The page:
Potential Causal Influence of Neighborhood Disadvantage on Disordered Gambling: Evidence From a Multilevel Discordant Twin Design

Wendy S. Slutske, Thomas M. Piasecki, Arielle R. Deutsch, Dixie J. Statham, Nicholas G. Martin

Research output: Contribution to journalArticle

4 Scopus citations

Abstract

The quality of the neighborhood in which one lives has been linked to disordered gambling (DG), but whether this reflects a causal relation has not yet been empirically examined. Participants were 3,450 Australian twins who completed assessments of past-year DG and personality and for whom census-derived indicators of disadvantage were used to characterize their neighborhood. Multilevel models were employed to estimate within-twin-pair and between-twin-pair effects of neighborhood disadvantage on DG, with the within-twin-pair effect representing a potentially causal association and the between-twin-pair effect representing a noncausal association. There was robust evidence for a potentially causal (as well as a noncausal) effect of neighborhood disadvantage on DG; in contrast, parallel analyses of past-year alcohol-use disorder (AUD) failed to find evidence of a potentially causal effect. These results support efforts focused on identifying the active ingredients contributing to the effect of neighborhood disadvantage on DG and developing interventions to limit their impact.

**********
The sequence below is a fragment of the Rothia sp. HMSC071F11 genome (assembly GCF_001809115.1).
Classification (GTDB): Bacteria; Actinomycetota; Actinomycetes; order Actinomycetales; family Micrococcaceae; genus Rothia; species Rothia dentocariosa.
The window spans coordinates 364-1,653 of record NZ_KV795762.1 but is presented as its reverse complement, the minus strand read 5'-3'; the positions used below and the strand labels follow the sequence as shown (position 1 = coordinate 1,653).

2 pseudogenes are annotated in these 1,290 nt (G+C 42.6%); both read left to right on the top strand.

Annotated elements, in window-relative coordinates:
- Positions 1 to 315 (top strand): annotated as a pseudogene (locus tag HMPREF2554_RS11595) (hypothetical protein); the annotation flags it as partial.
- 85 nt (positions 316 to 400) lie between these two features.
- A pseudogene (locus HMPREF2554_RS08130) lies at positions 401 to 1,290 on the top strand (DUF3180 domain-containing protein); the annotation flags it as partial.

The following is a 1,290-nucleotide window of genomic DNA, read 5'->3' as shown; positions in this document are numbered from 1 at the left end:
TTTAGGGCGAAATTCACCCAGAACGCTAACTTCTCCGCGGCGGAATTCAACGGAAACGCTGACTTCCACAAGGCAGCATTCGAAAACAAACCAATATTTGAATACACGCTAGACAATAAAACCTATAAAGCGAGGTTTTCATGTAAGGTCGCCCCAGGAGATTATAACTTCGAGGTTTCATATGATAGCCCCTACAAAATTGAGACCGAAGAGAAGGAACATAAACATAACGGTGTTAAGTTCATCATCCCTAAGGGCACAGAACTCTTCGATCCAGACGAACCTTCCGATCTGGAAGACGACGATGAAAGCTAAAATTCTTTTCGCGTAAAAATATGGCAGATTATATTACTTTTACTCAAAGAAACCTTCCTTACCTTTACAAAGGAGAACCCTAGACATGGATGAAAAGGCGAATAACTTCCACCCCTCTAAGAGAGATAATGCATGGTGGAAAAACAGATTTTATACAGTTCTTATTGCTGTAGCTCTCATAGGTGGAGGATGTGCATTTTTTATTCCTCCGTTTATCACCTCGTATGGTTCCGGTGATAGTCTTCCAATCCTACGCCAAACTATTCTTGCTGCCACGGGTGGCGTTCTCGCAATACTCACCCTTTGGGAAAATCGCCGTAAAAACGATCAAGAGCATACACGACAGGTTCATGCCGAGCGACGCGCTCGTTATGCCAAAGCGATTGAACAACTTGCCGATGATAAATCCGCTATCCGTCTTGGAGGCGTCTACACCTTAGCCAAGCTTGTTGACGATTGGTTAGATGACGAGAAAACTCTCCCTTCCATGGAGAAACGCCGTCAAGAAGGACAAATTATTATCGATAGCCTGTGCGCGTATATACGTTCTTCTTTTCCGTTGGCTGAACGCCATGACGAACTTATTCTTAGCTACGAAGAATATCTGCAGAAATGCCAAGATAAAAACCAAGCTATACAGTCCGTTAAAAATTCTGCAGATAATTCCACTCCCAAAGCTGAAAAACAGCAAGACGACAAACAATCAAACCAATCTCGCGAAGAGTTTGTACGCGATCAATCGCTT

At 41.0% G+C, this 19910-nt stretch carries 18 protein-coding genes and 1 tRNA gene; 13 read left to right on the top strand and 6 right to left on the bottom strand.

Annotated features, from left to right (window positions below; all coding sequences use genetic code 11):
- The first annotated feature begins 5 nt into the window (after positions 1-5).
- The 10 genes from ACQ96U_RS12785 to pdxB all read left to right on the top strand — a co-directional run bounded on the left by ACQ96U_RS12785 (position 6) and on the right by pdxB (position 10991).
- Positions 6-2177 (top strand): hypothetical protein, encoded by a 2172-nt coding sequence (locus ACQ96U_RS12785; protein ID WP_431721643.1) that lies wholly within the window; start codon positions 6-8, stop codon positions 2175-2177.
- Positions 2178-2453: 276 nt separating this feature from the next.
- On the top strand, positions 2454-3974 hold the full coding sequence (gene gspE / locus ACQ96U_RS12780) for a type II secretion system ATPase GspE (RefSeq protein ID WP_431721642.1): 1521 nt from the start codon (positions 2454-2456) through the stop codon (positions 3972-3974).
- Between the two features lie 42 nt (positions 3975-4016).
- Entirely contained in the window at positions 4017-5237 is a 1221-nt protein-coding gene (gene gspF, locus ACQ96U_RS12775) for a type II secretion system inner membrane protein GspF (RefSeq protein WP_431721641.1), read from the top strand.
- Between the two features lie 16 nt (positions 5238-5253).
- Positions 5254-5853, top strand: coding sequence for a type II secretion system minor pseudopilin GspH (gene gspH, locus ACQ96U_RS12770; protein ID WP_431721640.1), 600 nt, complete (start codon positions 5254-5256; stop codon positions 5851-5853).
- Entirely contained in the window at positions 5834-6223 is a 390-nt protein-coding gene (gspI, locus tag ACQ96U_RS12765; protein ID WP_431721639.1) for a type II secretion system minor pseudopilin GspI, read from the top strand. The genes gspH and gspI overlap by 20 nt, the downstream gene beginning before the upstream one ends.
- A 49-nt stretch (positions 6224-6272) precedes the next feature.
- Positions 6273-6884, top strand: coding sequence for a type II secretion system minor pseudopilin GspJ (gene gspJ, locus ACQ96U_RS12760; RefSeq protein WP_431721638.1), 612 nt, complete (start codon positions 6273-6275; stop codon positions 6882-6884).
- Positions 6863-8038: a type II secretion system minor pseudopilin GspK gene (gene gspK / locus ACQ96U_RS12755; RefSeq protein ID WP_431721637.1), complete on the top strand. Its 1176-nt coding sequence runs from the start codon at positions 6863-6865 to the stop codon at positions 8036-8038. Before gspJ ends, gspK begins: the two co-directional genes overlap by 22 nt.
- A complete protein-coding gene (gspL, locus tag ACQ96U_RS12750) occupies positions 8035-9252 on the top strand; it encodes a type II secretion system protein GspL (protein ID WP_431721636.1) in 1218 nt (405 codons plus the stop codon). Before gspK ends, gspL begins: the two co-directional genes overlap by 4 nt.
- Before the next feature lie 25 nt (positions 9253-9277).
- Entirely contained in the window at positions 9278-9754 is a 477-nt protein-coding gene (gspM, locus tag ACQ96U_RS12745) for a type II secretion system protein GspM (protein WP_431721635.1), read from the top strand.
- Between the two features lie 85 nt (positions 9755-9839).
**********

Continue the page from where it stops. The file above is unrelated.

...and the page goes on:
Original languageEnglish (US)
Pages (from-to)582-596
Number of pages15
JournalClinical Psychological Science
Volume7
Issue number3
DOIs
StatePublished - May 1 2019

Keywords

  • discordant twins
  • gambling disorder
  • neighborhood disadvantage

ASJC Scopus subject areas

  • Clinical Psychology

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